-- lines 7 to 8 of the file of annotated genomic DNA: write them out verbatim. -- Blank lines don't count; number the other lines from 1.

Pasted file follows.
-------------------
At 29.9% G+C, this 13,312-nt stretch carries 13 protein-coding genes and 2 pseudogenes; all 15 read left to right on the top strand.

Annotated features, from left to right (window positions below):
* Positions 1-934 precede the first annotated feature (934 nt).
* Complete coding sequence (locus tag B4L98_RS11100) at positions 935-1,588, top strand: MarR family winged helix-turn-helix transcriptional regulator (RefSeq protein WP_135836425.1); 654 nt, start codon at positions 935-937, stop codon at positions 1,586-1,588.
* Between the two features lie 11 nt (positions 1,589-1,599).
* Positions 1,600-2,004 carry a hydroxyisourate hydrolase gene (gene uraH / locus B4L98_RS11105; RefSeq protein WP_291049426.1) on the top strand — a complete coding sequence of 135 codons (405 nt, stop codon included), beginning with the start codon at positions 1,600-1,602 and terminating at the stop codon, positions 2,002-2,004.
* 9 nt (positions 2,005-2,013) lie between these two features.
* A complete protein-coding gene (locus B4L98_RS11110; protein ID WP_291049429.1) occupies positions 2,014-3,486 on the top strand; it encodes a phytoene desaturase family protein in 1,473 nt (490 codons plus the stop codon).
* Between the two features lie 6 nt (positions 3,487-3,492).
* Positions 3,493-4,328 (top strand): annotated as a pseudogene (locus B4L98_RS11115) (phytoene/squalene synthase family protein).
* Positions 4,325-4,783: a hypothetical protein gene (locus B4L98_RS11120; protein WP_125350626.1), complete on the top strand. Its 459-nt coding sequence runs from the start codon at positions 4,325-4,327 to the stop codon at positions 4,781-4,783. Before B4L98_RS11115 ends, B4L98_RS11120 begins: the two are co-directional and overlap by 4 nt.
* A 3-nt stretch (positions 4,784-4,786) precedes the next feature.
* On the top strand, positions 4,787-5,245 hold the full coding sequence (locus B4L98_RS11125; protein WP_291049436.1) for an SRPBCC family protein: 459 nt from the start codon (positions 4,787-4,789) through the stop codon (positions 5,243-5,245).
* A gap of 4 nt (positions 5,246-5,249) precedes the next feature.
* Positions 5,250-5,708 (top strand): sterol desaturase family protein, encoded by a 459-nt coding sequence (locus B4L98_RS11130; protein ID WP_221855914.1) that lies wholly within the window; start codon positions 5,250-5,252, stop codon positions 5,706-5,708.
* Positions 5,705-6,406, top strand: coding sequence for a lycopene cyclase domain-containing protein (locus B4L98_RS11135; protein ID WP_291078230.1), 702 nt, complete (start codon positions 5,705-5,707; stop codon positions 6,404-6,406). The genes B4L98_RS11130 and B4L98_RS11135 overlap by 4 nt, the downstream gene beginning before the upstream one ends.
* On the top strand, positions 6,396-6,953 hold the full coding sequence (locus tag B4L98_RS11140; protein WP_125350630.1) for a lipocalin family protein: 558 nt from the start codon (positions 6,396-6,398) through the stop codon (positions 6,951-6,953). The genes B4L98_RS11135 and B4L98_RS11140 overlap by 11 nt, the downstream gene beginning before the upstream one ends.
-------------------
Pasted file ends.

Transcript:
* 9 nt (positions 2,005-2,013) lie between these two features.
* A complete protein-coding gene (locus B4L98_RS11110; protein ID WP_291049429.1) occupies positions 2,014-3,486 on the top strand; it encodes a phytoene desaturase family protein in 1,473 nt (490 codons plus the stop codon).